Rodin Works: Scientific Evidence on Death of Ugolino and his sons


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Experts dig up count to solve mystery


Pisa, Italy - So gruesome is the accusation against the Count of Donoratico, it makes Hannibal the Cannibal's culinary habits in this year's blood-and-gore feature film look like kid's stuff. 

Today, Ugolino della Gherardesca, the man who for centuries has been accused of the most macabre of crimes - eating his own children and grandchildren - finally has a chance to have his name cleared. 

Experts hope to establish whether the great Florentine poet, Dante Alighieri, was right when he wrote that hunger was more powerful than grief for the count when family expired. His descendants want their ancestor's name cleared after 700 years of ignominy. 

Professor Francesco Mallegni is leading a team of experts in search of the count's tomb. It is hoped the professor will find the proof or otherwise for one of Italian history's most ghastly legends. 

On Monday, Mallegni found a secret tomb, hidden under the Gherardesca family's tomb inside Pisa's Church of San Francesco. 

Inside were a skull and several bones. The team hope they belong to Count Ugolino and his offspring. DNA tests using samples from his living descendants will corroborate or invalidate the hypothesis. 

If the bones indeed belong to Ugolino, experts hope to carry out modern tests to find out whether the count had eaten red meat during the days that preceded his death in 1289. 

"Some bones, like ribs, preserve the memory of substances that the body nourished itself with during the final weeks, while other, longer, bones have a longer 'memory'," explains Fulvio Bartoli, a palaeontologist and food scientist. 

"By comparing them, we could find out whether Ugolino ate meat soon before dying."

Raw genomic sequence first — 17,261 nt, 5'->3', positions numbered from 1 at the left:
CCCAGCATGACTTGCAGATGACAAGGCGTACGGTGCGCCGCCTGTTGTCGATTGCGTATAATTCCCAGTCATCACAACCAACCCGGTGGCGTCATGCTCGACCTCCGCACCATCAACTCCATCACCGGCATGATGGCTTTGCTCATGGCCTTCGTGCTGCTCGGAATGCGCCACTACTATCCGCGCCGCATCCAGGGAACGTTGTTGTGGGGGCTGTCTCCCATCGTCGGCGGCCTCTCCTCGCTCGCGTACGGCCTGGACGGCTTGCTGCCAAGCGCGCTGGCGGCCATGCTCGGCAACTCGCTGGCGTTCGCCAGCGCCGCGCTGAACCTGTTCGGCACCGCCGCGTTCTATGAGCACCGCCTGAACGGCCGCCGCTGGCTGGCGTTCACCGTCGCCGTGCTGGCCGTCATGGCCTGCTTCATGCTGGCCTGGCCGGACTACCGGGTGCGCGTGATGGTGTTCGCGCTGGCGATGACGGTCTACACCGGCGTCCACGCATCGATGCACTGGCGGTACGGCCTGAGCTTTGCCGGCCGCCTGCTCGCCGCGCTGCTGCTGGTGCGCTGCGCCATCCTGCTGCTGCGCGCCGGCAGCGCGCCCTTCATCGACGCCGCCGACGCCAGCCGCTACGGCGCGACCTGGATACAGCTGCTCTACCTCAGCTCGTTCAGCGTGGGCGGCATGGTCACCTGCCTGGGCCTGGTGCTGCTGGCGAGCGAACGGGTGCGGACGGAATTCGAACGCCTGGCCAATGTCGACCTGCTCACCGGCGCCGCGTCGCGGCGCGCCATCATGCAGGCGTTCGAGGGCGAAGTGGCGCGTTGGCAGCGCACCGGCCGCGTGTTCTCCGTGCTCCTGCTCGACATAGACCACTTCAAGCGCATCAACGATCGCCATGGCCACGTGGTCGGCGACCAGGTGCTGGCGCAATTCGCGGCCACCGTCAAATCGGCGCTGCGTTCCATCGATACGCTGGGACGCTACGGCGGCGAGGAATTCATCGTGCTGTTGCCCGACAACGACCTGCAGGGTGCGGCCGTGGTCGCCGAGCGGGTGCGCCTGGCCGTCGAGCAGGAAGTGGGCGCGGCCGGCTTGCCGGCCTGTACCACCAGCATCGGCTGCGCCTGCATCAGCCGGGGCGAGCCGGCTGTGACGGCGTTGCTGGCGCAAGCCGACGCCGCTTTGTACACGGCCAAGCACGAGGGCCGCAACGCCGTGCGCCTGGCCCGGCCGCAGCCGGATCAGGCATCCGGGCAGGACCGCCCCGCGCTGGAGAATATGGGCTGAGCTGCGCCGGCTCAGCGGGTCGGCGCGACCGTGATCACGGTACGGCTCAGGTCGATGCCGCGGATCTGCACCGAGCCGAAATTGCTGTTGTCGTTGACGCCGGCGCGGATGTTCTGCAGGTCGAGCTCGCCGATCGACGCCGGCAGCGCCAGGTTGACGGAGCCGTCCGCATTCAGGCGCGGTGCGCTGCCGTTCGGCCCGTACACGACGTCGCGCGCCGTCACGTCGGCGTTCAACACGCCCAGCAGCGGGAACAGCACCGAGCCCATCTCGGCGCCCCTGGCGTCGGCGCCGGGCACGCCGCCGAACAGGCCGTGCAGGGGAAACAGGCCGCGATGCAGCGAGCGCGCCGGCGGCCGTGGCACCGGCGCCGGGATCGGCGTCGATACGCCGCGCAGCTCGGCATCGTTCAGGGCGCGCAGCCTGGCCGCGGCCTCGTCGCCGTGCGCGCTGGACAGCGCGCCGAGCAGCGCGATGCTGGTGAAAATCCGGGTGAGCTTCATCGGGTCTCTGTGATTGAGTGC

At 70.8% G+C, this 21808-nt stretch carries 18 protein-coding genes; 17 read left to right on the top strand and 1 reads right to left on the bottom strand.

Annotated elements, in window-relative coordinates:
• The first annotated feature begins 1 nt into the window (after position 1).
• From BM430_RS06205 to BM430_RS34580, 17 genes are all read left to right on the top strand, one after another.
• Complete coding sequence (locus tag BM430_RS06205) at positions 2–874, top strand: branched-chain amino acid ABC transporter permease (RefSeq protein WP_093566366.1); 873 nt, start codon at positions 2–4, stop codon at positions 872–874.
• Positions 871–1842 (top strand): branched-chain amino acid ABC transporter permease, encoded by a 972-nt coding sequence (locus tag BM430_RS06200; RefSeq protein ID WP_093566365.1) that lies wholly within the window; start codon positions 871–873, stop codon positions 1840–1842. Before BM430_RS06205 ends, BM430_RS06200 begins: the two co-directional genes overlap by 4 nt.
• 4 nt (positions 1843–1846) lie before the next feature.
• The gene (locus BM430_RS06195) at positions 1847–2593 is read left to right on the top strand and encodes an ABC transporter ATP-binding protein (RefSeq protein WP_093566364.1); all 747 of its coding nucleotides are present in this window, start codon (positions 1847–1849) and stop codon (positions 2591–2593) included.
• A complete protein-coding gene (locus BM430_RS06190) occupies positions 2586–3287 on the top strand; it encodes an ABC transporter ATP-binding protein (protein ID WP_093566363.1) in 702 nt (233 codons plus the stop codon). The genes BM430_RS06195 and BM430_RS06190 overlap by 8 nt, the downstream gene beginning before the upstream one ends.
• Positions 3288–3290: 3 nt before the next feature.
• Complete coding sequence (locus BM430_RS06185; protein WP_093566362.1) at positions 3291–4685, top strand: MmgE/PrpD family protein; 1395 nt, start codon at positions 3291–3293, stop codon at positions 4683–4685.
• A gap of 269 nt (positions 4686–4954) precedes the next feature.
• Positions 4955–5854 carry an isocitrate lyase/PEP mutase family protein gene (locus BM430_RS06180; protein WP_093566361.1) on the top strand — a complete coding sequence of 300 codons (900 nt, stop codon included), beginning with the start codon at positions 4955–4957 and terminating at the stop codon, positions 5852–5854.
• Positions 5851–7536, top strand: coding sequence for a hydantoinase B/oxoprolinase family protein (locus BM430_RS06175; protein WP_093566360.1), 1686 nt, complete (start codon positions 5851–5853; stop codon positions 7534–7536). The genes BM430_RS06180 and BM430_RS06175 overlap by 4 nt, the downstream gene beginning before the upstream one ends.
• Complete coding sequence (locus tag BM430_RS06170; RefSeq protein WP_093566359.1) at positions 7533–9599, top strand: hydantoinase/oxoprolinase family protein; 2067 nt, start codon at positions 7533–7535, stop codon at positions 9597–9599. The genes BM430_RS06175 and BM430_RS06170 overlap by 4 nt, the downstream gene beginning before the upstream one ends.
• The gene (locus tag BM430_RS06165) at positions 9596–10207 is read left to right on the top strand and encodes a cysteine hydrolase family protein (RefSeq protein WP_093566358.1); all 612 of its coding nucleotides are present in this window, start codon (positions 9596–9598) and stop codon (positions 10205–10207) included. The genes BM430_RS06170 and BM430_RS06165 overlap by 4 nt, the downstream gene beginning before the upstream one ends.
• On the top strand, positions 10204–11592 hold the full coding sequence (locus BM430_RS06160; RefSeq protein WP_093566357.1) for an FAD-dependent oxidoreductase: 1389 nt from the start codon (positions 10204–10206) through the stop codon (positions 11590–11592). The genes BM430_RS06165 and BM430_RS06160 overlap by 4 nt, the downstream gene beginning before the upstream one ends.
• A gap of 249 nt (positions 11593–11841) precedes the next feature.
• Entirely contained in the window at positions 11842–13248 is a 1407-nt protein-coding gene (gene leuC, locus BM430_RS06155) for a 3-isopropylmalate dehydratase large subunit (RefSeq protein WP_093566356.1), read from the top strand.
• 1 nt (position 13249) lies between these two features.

Professor Mallegni, the man who claims to have found Giotto's bones and who Italian newspapers refer to as "the professor of excellent cadavers", says establishing whether Ugolino indulged in cannibalism is not the aim of his expedition. 

But the count's descendant, who shares his ancestor's name but not his way of dealing with family, wants the truth. 

"We want evidence," says Ugolino della Gherardesca, who argues that the bodies of his relatives may have been gnawed by rats while they were locked inside a tower and left to die of starvation. 

Count Ugolino, who Dante writes about in the 33rd canto of the Inferno, belonged to one of the most important families of the Tuscan nobility, whose lands included several counties near Pisa. 

In the late 13th century, Count Ugolino switched his allegiance from the Ghibellines to the Guelfs and became Pisa's tyrannical master. 

In 1288, the nobleman was charged with treason and imprisoned by his friend, Archbishop Ruggieri degli Ubaldini. 

He was locked inside a tower, along with his two sons and two of his grandchildren, and was left to die. 

According to Dante his children, realising his predicament, offered themselves as food for their father, saying: "Father, much less pain 'twill give us if thou do eat of us." 

Dante never explained whether the gruesome meal actually took place. But Professor Mallegni says he has strong doubts. 

"We should bear in mind that Ugolino was by then almost 80 years old. He presumably had very few teeth and there were no dentures in the 13th century. 

"Even if he had wanted to gobble his sons, he would have only been able to suck on them a little." 



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